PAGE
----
In spite of these concerns, the story of Bt cotton in developing countries has largely been one of success. The economic performance of Bt cotton has been documented extensively across a range of countries during the past decade, and much of the evidence suggests that farmers—including small-scale, resource-poor farmers—have realized benefits in terms of reductions in insecticide use, increases in yields, or both. See Smale et al. (2009) and Qaim (2009) for reviews of this literature.

But while the popular narrative tends to focus on yield gains associated with Bt cotton, it is probably more appropriate to concentrate on its economic benefits in terms of damage abatement. In other words, the Bt technology reduces losses associated with the pest it targets, but may have ambiguous effects on yields depending on the type of insecticide-use regime and pest-management practices used in the absence of the Bt technology. For example, in most industrialized countries where cotton is cultivated, farmers have traditionally used insecticides to control for the same lepidopteran pests targeted by the Bt technology, meaning that Bt cotton’s advantage derives from the fact that it is merely a lower-cost substitute for insecticide use, with the added benefit of generating fewer negative health or environmental externalities associated with insecticides. This explains why differences in yields between Bt and non-Bt cotton are generally not observed in these countries. On the other hand, farmers in many developing countries may cultivate cotton under low (or less than optimal) insecticide-use regimes. In such cases, Bt cotton may provide such farmers with a more effective insect-management system than provided by their conventional practices, thus reducing losses to pests, increasing yields and, depending on the relative costs of seed and other inputs associated with higher yields (for example, weeding, harvesting) to insecticides, reducing production costs.

Only until recently have there been efforts to analyze these implications across regions and countries to assess the precision and consistency of the documented benefits of Bt cotton over conventional crops. For example, a meta-analysis of GM crops by Finger et al. (2011) evaluates the performance of Bt cotton across several economic indicators—yield, gross margin, seed, labor, and pesticide cost. Overall results suggest that Bt cotton, in comparison to conventional cotton, increases yields (46%), gross margin (86%), labor costs (7%), and seed cost (98%), but also lowers pesticides costs (48%).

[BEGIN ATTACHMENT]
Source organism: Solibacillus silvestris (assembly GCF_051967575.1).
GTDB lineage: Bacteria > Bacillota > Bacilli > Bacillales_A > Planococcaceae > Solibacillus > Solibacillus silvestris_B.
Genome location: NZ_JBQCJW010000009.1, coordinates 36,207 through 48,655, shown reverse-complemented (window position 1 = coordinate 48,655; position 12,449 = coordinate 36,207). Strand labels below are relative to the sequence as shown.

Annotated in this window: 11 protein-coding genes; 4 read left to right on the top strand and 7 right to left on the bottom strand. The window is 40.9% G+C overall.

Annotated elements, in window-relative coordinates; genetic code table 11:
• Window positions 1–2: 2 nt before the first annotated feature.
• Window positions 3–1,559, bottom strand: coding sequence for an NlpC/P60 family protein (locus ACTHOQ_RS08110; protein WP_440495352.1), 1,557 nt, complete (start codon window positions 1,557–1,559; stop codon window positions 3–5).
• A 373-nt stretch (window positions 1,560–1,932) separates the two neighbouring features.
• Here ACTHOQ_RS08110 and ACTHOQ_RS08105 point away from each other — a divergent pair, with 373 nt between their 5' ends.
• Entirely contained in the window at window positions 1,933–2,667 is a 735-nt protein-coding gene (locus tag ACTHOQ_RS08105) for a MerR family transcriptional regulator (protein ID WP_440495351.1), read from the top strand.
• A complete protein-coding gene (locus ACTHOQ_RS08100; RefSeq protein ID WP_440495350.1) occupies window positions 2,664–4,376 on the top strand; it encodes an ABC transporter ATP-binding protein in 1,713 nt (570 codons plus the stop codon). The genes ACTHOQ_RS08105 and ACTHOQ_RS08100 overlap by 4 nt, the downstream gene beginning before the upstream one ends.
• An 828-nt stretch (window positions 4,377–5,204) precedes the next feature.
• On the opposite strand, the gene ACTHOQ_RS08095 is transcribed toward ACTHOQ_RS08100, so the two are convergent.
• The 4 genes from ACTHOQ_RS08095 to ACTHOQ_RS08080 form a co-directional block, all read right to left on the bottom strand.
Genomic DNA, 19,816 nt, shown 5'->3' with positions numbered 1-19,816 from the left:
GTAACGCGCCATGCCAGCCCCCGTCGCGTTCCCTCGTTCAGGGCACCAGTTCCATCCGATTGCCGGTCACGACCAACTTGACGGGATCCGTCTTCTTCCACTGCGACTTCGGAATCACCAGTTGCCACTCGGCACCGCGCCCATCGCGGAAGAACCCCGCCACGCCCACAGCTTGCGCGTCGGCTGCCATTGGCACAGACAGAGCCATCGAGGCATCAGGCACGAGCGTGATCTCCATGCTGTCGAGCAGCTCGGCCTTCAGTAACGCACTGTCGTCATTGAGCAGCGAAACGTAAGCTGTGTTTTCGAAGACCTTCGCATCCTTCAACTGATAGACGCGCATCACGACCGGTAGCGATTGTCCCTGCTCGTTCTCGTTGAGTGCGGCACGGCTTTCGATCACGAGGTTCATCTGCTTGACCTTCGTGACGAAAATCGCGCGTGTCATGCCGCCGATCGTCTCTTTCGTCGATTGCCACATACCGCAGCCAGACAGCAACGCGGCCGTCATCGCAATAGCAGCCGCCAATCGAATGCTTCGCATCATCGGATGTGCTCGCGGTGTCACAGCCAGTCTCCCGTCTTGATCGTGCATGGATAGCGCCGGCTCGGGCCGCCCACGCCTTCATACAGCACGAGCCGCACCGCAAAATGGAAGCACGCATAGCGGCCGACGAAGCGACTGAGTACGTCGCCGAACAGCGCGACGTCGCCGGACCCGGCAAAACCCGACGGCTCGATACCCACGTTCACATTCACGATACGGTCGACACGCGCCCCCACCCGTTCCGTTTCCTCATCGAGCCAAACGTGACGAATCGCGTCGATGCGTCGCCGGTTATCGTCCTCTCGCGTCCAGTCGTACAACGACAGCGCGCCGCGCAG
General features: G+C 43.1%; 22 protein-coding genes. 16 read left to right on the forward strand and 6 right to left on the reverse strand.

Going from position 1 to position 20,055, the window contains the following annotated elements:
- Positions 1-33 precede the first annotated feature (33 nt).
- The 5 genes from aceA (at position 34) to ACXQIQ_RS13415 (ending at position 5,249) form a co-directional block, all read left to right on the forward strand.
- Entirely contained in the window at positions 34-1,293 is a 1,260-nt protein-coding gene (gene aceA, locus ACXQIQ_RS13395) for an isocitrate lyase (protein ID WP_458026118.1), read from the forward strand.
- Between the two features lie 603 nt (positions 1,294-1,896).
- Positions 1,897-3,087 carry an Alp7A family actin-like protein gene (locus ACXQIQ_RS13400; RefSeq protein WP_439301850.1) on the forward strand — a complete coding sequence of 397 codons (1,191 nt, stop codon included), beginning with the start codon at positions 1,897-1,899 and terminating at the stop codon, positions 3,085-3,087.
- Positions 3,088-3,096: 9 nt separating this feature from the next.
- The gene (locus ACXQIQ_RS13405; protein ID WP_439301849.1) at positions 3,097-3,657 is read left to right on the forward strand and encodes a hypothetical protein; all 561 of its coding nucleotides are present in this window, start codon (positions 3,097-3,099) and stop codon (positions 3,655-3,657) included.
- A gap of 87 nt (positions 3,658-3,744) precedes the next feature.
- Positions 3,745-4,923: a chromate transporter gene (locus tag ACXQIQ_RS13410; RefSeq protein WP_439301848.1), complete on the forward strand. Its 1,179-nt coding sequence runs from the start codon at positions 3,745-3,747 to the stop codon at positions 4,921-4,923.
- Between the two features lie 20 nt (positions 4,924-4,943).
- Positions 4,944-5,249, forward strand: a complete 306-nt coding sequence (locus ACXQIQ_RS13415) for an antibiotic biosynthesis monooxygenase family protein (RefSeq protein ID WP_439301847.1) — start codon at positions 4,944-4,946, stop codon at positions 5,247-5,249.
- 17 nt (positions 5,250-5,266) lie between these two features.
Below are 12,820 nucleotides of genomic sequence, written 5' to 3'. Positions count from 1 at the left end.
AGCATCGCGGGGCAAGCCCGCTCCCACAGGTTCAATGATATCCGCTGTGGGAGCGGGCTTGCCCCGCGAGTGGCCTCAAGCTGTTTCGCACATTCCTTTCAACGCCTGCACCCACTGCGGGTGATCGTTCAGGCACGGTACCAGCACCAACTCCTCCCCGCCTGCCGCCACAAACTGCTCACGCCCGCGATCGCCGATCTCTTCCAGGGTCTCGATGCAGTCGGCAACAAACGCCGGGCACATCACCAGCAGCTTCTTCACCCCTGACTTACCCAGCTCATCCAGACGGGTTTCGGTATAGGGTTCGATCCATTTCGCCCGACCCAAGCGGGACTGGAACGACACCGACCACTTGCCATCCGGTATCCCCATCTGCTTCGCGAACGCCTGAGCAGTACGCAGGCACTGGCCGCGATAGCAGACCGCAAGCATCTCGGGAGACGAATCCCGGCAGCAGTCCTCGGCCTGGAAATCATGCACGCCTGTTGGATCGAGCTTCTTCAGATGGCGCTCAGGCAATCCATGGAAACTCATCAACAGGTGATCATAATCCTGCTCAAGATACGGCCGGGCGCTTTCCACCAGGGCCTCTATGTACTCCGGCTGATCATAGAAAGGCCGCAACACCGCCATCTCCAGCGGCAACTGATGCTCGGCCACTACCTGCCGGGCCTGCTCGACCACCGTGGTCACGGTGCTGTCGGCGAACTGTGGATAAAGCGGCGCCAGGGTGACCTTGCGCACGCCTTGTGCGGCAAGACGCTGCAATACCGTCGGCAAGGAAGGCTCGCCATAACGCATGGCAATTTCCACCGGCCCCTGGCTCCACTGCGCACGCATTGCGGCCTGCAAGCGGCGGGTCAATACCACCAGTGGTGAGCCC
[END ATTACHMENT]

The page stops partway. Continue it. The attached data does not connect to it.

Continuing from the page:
A similar meta-analysis using different data and methods by Areal, Riesgo, and Rodríguez-Cerezo (2013) arrives at a similar conclusion. Specifically, they find that while Bt cotton is associated with higher costs of production than their conventional counterparts, Bt cotton outperforms conventional cotton because of higher yields. However, they caution that their results do not distinguish between yield gains that are attributable to Bt technology itself or to better farmer management of Bt cotton fields, or (more likely) a combination of both. This point is addressed, for example, by Gruère and Sun (2012), who examine data from 1975 to 2009 and attribute a significant part of India’s cotton yield growth prior to 2005 to both increased fertilizer use and genetic improvements embodied in cotton hybrids that occurred prior to the Bt technology.

Pakistan’s Experience with Bt Cotton

In this section, we examine Pakistan’s experience with Bt cotton. The analysis presented here is based on comprehensive review of the literature and key informant interviews conducted in 2012-14 with over 40 representatives of the seed and agribusiness sector, government policymakers, regulators, civil servants, and members of the research community working on issues related to national agricultural policy matters, biotechnology, crop improvement, and other biophysical sciences.

As described earlier, cotton is an essential component of Pakistan’s agricultural sector and overall economy. Yet unginned cotton yields in Pakistan remained at around 2,200 kg/ha between 2002 and 2012 while yields in China, the world’s leading cotton-producing country, averaged 3,700 kg/ha during the same time period. And although cotton yields in Pakistan continue to exceed those of neighboring India and remain comparable to those in the United States and to the world average, annual yield growth in India, Brazil, and China has been 7.1%, 2.2%, and 2.4%, respectively, during the last decade against 0.8% in Pakistan (Figure 1). The total production of cotton in Pakistan has remained at around 6,000,000 metric tons with a 1.3% annual rate of increase, while in China it has increased from 14,748,000 tonnes to 20,520,000 tonnes and India from 5,210,000 tonnes to 16,600,000 tonnes, with average annual rates of increase at 3% and 12%, respectively (Figure 2; Food and Agriculture Organization of the United Nations [FAO], 2014).

Figure 1. Cotton yields in Pakistan and other world-leading cotton-producing countries, 2002-2012.
Source: FAO (2014)
Note: Data on cotton yields shown here are based on FAOSTAT data for “seed cotton,” which is also referred to as unginned cotton.

Figure 2. Cotton production in Pakistan and other world-leading cotton-producing countries, 2002-2012.
Source: FAO (2014)
Note: Data on cotton production shown here are based on FAOSTAT data for “seed cotton,” which is also referred to as unginned cotton.